“Most men lead lives of quiet desperation and go to the grave with the song still in them.” – Henry David Thoreau.

The cackles from the rowdy crowd in the back now echo in the front of the lounge car. They are singing Pink Floyd’s Wish You Were Here. The volume grows as others in the group join in. A man in a blue denim shirt and CAT hat walks past them and towards me and stops.

“If that’s the tavern back there, this must be the library,” he jokes.

I smile.

I’ve moved all of my belongings—one overstuffed backpack and a light jacket—to the lounge car after giving up my seat and the one next to it to another group of Amish who boarded a stop or two after La Crosse. I was asked to take the seat behind me next to another man. “Happy to,” I said. But I didn’t stay. The man’s body odor was overwhelming, the stale smell of a high school boy’s locker room after a Friday night basketball game.

No one smells in the library.


I’m ready for Chicago. I’m not tired of the ride, the humming motion, or the marginal food. I desperately want to step out and walk. Really walk. A long way. There’s a lot of sitting on the train. But that's not my biggest annoyance. What I’ve had enough of is the granny factor.

At every turn on the train now, from Columbus, Wisconsin, heading south and east, grandmothers have stepped aboard. And at every chance grandmothers are telling other grandmothers how many grandchildren they have, their names, their ages, their favorite colors, and the times of their hockey practices. Grandmothers in the lounge car, the dining car, outside the restrooms, in the cafĂ©. This stretch of the Empire Builder should be called the “Granny Train.”

I have not switched trains; not left one for another, no transfers. But much has changed over a few hundred miles. There was a solitude and even a reverence in the ride from Seattle through North Dakota. All that has slowly evaporated. No, it’s not all about the grandmothers. There something deeper.

The wide open spaces of the West and all of what that offers the mind slips away as you head East. There’s a book I truly love. It’s a bit obscure but I offer it to anyone who sees the connection between the human condition and the harshness of dense populations—Gretel Ehrlich’s The Solace of Open Spaces. I think of it now, somewhere between Columbus and Milwaukee.

“Everything in nature constantly invites us to be what we are. We are often like rivers: careless and forceful, timid and dangerous, lucid and muddied, eddying, gleaming, still.”

And I wonder if we also are often like a train: quiet and brooding, accommodating and mighty, scheduled and tardy, journeying, chugging, at rest.


The conductor calls for Chicago.

“This is the last stop on the Empire Builder!” He then adds something about checking your baggage and connections at Union Station, and something about Red Cap service, whatever that is. I dismiss this. It doesn't matter.

All around are the last of the passengers, an eclectic mix of students, traveling businessmen, couples, Amish families heading for a connection to Pennsylvania, and a few remaining grandmothers. The crew gathers trash and collects the white cloth covers that protect the head rests. The lounge area is now closed. The drinkers and the singers are silent and in their coach seats in another car. In the distance is a big, hard, sulking city, and in the rear view mirror, as Kerouac once wrote is “all that raw land that rolls in one unbelievable huge bulge over to the West Coast.” And in my mind, right in front of me I think about what is present, how none of us know anything about what will happen to us tomorrow, tonight, an hour from now. We plan, we schedule, we prepare, we organize, we arrange, but we can only be certain of this very moment. So, what I know for sure is this: The rock of the train entering Union, the pungent smell of oil and diesel, the familiar screech of train wheels on steel, and the rush of that unmistakable Chicago air, chilly and damp. And as I step from the train, I think of what I have seen and those I have met, brief but nevertheless lasting encounters, gone now along the tracks stretching out over my shoulder and disappearing in the last light of day.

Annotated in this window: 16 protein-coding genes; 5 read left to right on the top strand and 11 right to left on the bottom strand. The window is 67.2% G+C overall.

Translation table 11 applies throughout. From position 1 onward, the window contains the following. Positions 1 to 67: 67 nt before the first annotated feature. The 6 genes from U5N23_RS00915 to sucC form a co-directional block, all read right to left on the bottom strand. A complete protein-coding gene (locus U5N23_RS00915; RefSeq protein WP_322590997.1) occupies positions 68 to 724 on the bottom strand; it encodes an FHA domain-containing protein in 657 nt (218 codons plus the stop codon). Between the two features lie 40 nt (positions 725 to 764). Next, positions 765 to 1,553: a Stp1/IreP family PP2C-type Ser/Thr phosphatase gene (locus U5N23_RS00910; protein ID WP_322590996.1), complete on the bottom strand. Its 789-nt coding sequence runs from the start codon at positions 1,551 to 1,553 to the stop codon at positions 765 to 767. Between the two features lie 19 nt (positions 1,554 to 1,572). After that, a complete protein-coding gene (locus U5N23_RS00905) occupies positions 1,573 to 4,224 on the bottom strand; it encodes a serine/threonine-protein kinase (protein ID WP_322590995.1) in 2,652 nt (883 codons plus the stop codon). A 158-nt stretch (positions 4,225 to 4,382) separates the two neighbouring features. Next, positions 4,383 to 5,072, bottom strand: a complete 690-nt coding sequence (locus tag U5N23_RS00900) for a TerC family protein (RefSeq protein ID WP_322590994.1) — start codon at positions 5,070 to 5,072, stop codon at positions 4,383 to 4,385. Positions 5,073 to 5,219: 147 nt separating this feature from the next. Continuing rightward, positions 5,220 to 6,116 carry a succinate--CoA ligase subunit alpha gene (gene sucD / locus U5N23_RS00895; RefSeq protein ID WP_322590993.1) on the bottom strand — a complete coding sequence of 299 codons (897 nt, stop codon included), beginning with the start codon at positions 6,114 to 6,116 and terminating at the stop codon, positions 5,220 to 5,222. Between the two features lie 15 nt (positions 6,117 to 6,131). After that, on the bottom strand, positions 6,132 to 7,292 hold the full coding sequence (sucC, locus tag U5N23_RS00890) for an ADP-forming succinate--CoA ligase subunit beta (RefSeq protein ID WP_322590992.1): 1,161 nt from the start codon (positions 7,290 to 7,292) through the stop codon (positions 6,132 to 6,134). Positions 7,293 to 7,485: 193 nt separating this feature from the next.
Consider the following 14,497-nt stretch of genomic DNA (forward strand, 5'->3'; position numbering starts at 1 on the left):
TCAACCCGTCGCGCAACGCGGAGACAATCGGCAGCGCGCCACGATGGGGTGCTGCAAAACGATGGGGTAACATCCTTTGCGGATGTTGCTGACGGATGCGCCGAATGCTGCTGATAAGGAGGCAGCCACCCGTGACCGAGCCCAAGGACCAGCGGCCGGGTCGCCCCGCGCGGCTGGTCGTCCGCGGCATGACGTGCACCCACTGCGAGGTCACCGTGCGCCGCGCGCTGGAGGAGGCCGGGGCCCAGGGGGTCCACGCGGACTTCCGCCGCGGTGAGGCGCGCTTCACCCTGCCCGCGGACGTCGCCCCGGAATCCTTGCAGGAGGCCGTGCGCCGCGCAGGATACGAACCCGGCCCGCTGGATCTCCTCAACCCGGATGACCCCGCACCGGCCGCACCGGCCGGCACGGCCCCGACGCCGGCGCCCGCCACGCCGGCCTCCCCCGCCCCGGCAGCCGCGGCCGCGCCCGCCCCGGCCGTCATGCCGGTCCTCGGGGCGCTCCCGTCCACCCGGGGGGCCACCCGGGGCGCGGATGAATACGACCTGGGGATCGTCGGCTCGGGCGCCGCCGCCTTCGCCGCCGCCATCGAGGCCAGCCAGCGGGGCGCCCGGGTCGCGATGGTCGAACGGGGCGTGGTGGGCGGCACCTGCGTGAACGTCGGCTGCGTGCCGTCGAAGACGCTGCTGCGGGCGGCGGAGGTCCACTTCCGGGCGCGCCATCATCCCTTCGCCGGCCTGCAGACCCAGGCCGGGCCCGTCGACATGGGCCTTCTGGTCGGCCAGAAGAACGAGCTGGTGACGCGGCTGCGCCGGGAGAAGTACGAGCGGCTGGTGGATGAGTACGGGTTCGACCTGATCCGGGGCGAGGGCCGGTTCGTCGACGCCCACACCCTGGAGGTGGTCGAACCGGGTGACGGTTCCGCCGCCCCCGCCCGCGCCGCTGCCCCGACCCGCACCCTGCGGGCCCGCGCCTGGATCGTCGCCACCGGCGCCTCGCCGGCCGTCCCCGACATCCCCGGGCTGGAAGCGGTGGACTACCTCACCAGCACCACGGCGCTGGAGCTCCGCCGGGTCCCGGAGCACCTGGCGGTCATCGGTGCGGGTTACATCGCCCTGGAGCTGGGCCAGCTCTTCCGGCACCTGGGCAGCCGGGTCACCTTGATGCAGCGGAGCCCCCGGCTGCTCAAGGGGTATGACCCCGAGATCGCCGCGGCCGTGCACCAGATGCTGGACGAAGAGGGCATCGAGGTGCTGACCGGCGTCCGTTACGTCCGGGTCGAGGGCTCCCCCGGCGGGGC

Early Morning in Fargo



North Dakota is tired. It is worn out and beat. It needs a vacation from itself.

And it’s cold. Bitterly cold. At 4AM the temperature is  -7 degrees. As the train pulls up to the station, the lights of the city appear to be muted by crystallized snow, the kind that sparkles  No one is out. The station and the streets are as bare at the landscape, as if everyone here has gone somewhere else.

We are at least an hour behind schedule. Freight trains needed to pass somewhere in Eastern Montana and our train had to pull off on a siding to permit them to pass. We waited about 45 minutes. No one complained. I thought about that. No complaints. If this were an airline flight delayed on the runway, there would be much grumbling. There was none.

Last night before trying to sleep I sat in the lounge car with the sofa seats and the big windows. I read in a book of travel essays about a journalist’s trek to find an African spiritual man who had claimed to have cured AIDS. Across from me sat a young woman, maybe in her mid 20s—deep black hair, pale skin, a nose ring, and a tattoo on her neck. I could see the spine of the book she was reading—Tolstoy’s Anna Karenina. I wonder if she had read far enough yet to recognize one of the themes in the book—trains. Ironic? Purposeful? Did she know this? Did she choose the book for this journey on the rails? And does she know yet about what happens to Anna on the tracks of a train?

Train coffee is not as bad as you might think. It’s better than what one gets in many of those Greek-run breakfast restaurants you find scattered around Chicago. It’s not Metropolis or Intelligensia, still it satisfies somehow. Maybe because it's all we have. There are no choices. And it makes me wonder about the other passengers on this train—the young man with the skull cap and the backpack who speaks to his daughter on his cell phone: I’m on my way, girl. It’s just taking a little longer than Daddy hoped. I’ll be there. Promise. Or the man with mud on his jeans, wearing an old green flannel shirt and black cap, and nursing a dark bruise under his eye—a black eye turning blue as it heals. Does he have other choices? Or the silver-haired elderly woman dressed in her best skirt and blouse, and her shiniest earrings, sitting at a small table in the lounge, playing solitaire for hours. Does she have options?